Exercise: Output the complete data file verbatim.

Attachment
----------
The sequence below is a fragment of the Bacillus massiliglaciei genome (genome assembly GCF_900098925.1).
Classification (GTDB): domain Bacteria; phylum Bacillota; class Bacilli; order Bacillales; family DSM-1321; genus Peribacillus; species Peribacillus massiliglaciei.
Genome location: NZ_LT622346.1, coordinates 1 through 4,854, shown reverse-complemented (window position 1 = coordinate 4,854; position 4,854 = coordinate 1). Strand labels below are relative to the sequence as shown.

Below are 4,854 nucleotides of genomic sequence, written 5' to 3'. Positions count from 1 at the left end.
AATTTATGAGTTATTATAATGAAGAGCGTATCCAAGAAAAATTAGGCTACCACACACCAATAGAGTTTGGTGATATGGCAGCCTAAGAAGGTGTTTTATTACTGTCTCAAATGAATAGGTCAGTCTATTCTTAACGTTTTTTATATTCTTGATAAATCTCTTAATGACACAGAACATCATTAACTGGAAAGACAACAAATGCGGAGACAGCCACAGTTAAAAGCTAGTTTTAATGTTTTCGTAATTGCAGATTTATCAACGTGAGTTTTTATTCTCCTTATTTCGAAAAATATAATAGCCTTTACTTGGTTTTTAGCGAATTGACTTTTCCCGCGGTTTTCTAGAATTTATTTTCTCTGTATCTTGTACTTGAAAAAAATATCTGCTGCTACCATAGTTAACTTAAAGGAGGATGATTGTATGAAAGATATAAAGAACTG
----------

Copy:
The sequence below is a fragment of the Bacillus massiliglaciei genome (genome assembly GCF_900098925.1).
Classification (GTDB): domain Bacteria; phylum Bacillota; class Bacilli; order Bacillales; family DSM-1321; genus Peribacillus; species Peribacillus massiliglaciei.
Genome location: NZ_LT622346.1, coordinates 1 through 4,854, shown reverse-complemented (window position 1 = coordinate 4,854; position 4,854 = coordinate 1). Strand labels below are relative to the sequence as shown.

Below are 4,854 nucleotides of genomic sequence, written 5' to 3'. Positions count from 1 at the left end.
AATTTATGAGTTATTATAATGAAGAGCGTATCCAAGAAAAATTAGGCTACCACACACCAATAGAGTTTGGTGATATGGCAGCCTAAGAAGGTGTTTTATTACTGTCTCAAATGAATAGGTCAGTCTATTCTTAACGTTTTTTATATTCTTGATAAATCTCTTAATGACACAGAACATCATTAACTGGAAAGACAACAAATGCGGAGACAGCCACAGTTAAAAGCTAGTTTTAATGTTTTCGTAATTGCAGATTTATCAACGTGAGTTTTTATTCTCCTTATTTCGAAAAATATAATAGCCTTTACTTGGTTTTTAGCGAATTGACTTTTCCCGCGGTTTTCTAGAATTTATTTTCTCTGTATCTTGTACTTGAAAAAAATATCTGCTGCTACCATAGTTAACTTAAAGGAGGATGATTGTATGAAAGATATAAAGAACTG